Mazda CX-8 2020 touring (fwd)

2020 Mazda CX-8 Touring petrol review

Rating: 7.7
$39,040 $46,420 Dealer
  • Fuel Economy
  • Engine Power
  • CO2 Emissions
  • ANCAP Rating
Mazda strikes a new seven-seat sweet spot with the petrol-powered CX-8.
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At first, I wasn’t quite sure what to make of the 2020 Mazda CX-8 Touring.

There’s nothing particularly confounding about it, except that originally the CX-9 was for petrol purchasers and the CX-8 catered to the diesel audience. Now that’s changed.

Now, the CX-8 Touring is available with either a 2.2-litre turbo diesel engine or a 2.5-litre naturally aspirated petrol, like the version tested here. If you’d like the added punch of a turbo petrol engine, or perhaps a little extra space, that’s what the CX-9 is for.

In some ways, the CX-8 is the just-right fit. It’s based on the CX-5, so isn’t too cumbersome in an urban setting, but adds in the flexibility of a third row of seats for families that might need to accommodate an extra pair of school friends or grandparents at short notice.

The diesel car wasn’t a bad one, by any means, but not everyone needed or wanted a diesel. Some just liked the size and form factor of the CX-8 but wanted a petrol engine, so here it is.

The CX-8 range offers four trim levels starting with the base Sport, up to the Touring tested here, then on to the high-end GT and Asaki trim levels. Only the Sport and Touring are available with a petrol engine, and then only with front-wheel drive. Diesel and two- or all-wheel drive is available across the range.

From $39,910 before on-road costs for the CX-8 Sport petrol starts the range off. Opt for the Touring model as seen here and pricing starts from $46,590, but also steps up features and equipment fairly substantially.

Current drive-away pricing puts those variants at $41,490 and $46,890 respectively, making the CX-8 Touring slightly sharper value.

Engine2.5-litre naturally aspirated four-cylinder petrol
Power and torque140kW at 6000rpm, 242Nm at 4000rpm
TransmissionSix-speed automatic
Drive type (FWD, etc)Front-wheel drive
Kerb weight1782kg
Fuel claim combined (ADR)8.1L/100km
Fuel use on test9.1L/100km
Boot volume (rear seats up / down)209L / 775L
Turning circle11.6m
ANCAP safety rating (year tested)5 (tested 2018)
Warranty (years / km)5 years / unlimited km
Main competitorsVolkswagen Tiguan Allspace, Hyundai Santa Fe, Mazda CX-9
Price as tested (excl. on-road costs)$46,590

Externally, the two appear almost identical – same grille, same chrome trims and same wheels. The upgrades are nearly all inside.

The Touring adds in niceties like plush leather seat trim instead of cloth, power-adjustable front seats, one-touch ‘walk-in’ entry for the second row, front and rear park sensors (instead of just rear), front LED fog lights, proximity key entry, and additional second-row USB charge points.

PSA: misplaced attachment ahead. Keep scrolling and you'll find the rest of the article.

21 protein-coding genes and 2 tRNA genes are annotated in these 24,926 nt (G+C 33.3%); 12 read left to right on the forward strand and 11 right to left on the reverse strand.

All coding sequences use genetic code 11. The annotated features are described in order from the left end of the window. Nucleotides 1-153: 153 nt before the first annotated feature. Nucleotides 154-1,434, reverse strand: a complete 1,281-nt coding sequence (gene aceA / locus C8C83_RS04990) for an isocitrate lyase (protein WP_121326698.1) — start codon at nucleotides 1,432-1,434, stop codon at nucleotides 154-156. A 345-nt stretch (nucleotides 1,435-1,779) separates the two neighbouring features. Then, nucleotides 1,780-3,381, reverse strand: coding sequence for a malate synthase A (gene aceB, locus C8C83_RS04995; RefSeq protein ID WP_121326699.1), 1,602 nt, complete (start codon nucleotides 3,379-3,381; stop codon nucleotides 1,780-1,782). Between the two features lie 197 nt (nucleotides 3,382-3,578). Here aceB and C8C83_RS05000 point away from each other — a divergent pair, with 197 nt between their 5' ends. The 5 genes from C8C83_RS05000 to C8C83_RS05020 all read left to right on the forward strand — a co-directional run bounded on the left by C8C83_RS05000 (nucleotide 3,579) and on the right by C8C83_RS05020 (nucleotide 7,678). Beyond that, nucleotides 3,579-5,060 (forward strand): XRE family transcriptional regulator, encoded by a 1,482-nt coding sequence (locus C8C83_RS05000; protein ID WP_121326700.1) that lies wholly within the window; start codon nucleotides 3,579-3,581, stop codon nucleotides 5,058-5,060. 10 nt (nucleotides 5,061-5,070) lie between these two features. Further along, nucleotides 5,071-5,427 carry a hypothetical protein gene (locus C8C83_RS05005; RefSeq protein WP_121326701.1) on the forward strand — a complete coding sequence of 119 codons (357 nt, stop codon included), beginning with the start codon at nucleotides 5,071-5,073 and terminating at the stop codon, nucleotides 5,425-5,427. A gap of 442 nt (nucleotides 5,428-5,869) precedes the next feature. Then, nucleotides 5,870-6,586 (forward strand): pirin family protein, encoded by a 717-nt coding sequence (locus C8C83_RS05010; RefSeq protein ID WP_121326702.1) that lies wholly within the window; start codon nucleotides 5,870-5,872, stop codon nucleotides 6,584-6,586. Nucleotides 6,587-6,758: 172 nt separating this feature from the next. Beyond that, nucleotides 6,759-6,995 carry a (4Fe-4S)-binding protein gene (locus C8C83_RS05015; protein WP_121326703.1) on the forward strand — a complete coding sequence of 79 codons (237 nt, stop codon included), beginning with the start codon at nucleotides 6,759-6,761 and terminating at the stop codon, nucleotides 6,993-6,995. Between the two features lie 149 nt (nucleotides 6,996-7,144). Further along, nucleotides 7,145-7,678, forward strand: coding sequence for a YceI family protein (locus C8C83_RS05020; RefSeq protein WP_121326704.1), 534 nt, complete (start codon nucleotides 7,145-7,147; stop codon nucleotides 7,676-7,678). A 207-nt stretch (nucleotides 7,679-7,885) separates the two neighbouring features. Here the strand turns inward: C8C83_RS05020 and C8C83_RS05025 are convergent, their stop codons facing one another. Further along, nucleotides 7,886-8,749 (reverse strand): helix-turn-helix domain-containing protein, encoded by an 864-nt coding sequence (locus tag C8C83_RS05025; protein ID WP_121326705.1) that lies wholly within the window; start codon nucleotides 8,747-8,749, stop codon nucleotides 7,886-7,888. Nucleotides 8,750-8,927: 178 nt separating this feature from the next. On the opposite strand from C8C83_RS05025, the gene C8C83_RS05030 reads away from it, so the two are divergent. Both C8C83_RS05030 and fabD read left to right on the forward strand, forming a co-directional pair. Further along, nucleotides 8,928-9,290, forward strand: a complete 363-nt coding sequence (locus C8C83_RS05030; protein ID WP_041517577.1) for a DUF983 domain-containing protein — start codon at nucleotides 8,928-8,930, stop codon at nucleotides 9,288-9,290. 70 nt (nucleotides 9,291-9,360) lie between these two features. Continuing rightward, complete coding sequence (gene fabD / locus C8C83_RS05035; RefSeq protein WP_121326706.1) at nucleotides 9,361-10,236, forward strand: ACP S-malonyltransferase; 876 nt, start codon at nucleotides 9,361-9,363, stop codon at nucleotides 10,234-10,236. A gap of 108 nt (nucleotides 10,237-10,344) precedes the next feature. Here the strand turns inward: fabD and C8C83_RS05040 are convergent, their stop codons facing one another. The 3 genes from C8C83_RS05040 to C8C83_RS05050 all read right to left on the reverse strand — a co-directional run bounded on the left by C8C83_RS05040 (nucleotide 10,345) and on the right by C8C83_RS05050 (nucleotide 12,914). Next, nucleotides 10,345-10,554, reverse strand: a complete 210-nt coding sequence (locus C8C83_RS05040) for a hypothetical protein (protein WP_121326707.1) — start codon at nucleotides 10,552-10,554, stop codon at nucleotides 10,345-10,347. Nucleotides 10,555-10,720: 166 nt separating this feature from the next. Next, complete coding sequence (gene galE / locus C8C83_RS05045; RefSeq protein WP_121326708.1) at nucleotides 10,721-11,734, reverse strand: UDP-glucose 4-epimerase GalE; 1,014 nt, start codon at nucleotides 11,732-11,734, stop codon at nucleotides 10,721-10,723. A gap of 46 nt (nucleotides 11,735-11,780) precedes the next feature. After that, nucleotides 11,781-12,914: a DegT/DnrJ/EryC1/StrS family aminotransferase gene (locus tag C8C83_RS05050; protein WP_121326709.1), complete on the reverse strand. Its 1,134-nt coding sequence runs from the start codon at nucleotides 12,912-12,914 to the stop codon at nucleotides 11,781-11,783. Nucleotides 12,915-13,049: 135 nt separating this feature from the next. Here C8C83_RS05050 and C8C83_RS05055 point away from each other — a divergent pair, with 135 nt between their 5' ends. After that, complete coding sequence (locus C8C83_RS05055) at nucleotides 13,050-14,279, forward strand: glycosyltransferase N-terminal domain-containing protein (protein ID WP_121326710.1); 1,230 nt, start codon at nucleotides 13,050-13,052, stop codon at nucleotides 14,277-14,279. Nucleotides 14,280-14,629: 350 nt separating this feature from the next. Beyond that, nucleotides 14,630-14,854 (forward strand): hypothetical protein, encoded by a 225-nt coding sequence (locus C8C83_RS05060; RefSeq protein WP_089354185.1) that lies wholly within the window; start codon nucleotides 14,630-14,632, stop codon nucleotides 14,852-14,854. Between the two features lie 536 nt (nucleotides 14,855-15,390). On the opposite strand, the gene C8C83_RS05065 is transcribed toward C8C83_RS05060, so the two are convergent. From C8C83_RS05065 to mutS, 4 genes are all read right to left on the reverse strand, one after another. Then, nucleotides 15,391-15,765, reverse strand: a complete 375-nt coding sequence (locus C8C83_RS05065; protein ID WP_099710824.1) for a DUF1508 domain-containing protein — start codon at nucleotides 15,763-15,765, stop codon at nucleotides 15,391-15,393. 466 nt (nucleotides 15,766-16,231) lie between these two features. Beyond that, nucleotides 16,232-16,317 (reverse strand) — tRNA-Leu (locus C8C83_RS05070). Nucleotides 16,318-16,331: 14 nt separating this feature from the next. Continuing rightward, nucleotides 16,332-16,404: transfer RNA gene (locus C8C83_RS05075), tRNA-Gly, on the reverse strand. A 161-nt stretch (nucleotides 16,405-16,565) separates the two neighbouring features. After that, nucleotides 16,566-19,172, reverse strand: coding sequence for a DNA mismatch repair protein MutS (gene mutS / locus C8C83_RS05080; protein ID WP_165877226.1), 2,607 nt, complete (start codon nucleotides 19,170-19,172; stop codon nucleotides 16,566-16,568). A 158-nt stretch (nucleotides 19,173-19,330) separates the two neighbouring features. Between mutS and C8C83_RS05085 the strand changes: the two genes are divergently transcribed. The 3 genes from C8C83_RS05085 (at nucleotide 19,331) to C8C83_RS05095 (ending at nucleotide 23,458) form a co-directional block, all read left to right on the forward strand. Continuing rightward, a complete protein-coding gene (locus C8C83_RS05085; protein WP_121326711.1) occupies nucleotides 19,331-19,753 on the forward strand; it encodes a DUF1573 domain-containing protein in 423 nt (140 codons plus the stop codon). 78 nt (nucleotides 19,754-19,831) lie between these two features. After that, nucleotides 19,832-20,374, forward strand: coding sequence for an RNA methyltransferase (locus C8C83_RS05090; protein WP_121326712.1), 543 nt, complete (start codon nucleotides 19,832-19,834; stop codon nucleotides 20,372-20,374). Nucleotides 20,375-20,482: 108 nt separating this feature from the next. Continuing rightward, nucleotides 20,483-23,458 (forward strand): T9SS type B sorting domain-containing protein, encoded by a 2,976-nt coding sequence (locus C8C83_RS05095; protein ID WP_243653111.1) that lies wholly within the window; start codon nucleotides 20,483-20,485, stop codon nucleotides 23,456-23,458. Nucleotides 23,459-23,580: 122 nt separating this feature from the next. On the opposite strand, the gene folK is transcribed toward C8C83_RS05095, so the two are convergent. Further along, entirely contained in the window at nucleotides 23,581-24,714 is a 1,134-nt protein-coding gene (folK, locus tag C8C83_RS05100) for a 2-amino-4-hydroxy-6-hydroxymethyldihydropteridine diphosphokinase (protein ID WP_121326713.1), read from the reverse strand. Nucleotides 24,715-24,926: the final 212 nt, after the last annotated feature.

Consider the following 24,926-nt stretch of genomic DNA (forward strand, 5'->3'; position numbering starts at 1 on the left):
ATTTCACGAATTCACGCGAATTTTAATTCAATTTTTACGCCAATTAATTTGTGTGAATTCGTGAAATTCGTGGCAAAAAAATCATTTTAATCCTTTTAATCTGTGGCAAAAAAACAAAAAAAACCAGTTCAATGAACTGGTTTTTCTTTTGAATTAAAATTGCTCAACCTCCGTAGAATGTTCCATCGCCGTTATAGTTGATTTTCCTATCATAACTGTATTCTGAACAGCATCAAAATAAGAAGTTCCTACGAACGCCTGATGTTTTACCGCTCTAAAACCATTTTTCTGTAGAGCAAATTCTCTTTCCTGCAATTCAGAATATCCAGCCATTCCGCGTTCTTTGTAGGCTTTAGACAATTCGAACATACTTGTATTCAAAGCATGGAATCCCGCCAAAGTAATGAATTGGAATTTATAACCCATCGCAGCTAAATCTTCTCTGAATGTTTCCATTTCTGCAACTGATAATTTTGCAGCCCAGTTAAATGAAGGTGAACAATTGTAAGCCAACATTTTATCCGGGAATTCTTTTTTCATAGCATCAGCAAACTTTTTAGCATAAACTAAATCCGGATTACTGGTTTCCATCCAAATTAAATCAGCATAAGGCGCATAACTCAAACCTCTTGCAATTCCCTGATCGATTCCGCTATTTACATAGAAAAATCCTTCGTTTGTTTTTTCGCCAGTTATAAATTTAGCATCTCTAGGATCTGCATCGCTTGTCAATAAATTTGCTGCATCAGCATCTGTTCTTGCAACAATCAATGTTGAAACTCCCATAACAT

That’s on top of a basic equipment list that includes auto lights and wipers, LED head and tail-lights, heated auto-folding mirrors, a driver’s head-up display, all-speed adaptive cruise control with stop-and-go, three-zone climate control, push-button start, plus 8.0-inch infotainment with navigation, Apple CarPlay, Android Auto and AM/FM/DAB+ radio.

The interior itself has quite a flash look and feel to it. While leather trim is often provided as a luxury that falls short on expectations, Mazda’s leather is soft, supple, and actually somewhat luxurious.

The design of the dash is largely shared with the CX-5, and follows a fairly clean design with nice-feeling switchgear and dials. Ahead of the driver there’s a traditional speedo and tacho, with a multi-function panel to the right of the cluster instead of a full digital display, but the head-up display provides all the essential functions you could need.

The front seats are, really, very comfortable. There’s a cushy armchair-ness to them that makes long trips comfortable.

Storage isn’t all-out practical, though. There’s a moderately sized centre console with a split lid, and a tray at the bottom of the centre stack for keys or wallet, but no wireless charge pad. The console is so tall you’d think it would hide some innovative storage solutions, but sadly it's all just wasted space.

Aside from the door bins, there are no open storage slots for the kids' bits and pieces like you might find in a Toyota Kluger, and no big bottle/handbag/wipes and snacks storage bay like that of a Peugeot 5008.

In the second row, the seats sit a little higher than the fronts for stadium-style visibility. Again, the outboard seats are fantastically comfortable, and head and leg room pose no problem at all. There's full-sized space for full-sized adults, especially with the second row in its rearmost position.

Lengthwise, the CX-9 is 175mm longer overall than the CX-8, but the two share the same 2930mm wheelbase measurement, meaning there’s not much space missing from the first two rows of seats. Crucially, the CX-8 is 129mm narrower, so if the middle is going to be filled often, particularly with child seats, the extra width could be crucial.

The third row is also a little less generous, as you’d expect. It certainly isn't impractical, but it’s really there for shorter trips with shorter occupants thanks to slim head room.